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Getting Smart about packaging

November 24, 2018 | Singapore | OSEA2018 Industry Insights

Smart packaging and labelling can protect against counterfeiting, product tampering and theft  – Epson Singapore shares more.

Epson Singapore - Smart Packaging

Industry 4.0 is a hot topic among manufacturers, with attention focused mainly on the application of Industrial Internet of Things (IIoT) to advanced factory automation for discrete manufacturing. The promise to producers is of lower costs through reduced inventory and lower energy usage, improvements in quality control and productivity, and the insights management can gain from the greater availability of more accurate information.

Smart Labelling and packaging

The relevance of Industry 4.0 to labelling and packaging may not be immediately obvious, but smart packaging and labelling can protect against counterfeiting, product tampering and theft, as well as helping to extend the shelf life of products, and reduce waste of packaging materials.

The key to taking smart labelling and packaging from concept to reality is the digital printing revolution. Driven by both technology trends – speed, format, capability – and market forces such as the demand for shorter runs, customisation, SKU proliferation, JIT production and environmental concerns, digital printing applications are virtually limitless. Labels for every product type, shrink sleeves, folding cartons, tags and shelf talkers can all be printed with high quality and at low cost on a huge variety of substrates, from paper to polyvinyl to metallic foils.

This versatility and rapid changeability has led to the situation today where packaging has become the primary product differentiator when the consumer confronts the vast variety of food and beverage choices on the retail store’s shelves.

Even before the product reaches the shelf, digital printed packaging is impacting the whole supply chain, delivering measurable benefits for brand owners.  Through product development, test marketing and manufacturing, to targeted on-demand product promotions, digital printing of labels and packaging is producing higher value and increased revenues.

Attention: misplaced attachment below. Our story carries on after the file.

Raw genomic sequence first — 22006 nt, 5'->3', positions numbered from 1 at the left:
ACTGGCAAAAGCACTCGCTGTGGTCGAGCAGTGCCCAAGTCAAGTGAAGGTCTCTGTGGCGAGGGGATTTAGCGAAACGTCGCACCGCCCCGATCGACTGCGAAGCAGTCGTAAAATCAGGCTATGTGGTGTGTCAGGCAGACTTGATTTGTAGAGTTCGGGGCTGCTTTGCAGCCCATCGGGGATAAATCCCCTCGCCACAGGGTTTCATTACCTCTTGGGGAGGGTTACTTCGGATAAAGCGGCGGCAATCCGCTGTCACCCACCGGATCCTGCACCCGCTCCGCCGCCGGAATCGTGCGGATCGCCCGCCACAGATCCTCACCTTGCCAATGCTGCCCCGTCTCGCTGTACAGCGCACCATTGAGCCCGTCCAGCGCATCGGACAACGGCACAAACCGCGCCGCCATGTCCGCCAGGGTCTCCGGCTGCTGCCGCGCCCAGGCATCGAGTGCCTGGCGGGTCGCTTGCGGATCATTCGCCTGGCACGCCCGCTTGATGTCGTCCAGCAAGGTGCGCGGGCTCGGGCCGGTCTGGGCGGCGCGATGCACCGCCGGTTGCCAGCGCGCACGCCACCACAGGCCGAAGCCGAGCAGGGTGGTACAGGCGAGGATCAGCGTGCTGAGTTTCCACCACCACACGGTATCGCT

When it was time to carry out a brand refresh of a popular product for example, digital printing was brought into play as early as the prototyping stage. The product team were immediately able to see the realisation of the brand personality and packaging design evolution – The initial design concepts were printed onto metallic foil, fully mocked up into pouches and filled with product for placement in stores for final real-world, consumer shelf testing.

This brought about a significant saving in time and cost as well as providing the product team with enhanced confidence in the performance of the refreshed product line-up.

Counterfeit prevention and warehouse management

An important application for smart packaging is in the area of counterfeit prevention.

Potential applications include serialization, smart & secure supply chains, track & trace, e-pedigree and regulatory compliance, authentication, anti-counterfeiting and forensic validation.

Easily printed graphical devices such as barcodes, QR codes and colour tiles are proving to be a plausible alternative to, or complement to RFID. At item level, these are a cost-feasible choice. For anti-counterfeiting purposes, many manufacturers are adopting variable image and content printing. Unique pattern images can be recognized by a digital reader, denying the opportunity for counterfeit products to reach the market.

The final piece of the security jigsaw is a CRM code. This random but unique and traceable code is part of the brand’s customer relationship management outreach, and is also highly effective for promotional purposes. Customers are able to enter the CRM code in a smartphone app, creating a direct connection between consumer and brand.

The net impact of this one digitally printed smart label is 100 percent product authentication, 100 percent traceability and enhanced confidence on the part of buyers in the product’s authenticity and quality. It also brought about the opportunity to engage with purchasers of a single product and ultimately increased sales.

Within Southeast Asia, Epson is also working with manufacturing customers in the region for RFID colour label solutions for packaging that utilises colour coding for easy identification of inventory in place of barcodes. Data is encoded into the RFID label for identification, track and trace purposes or warehouse management, and can also help in counterfeit prevention.


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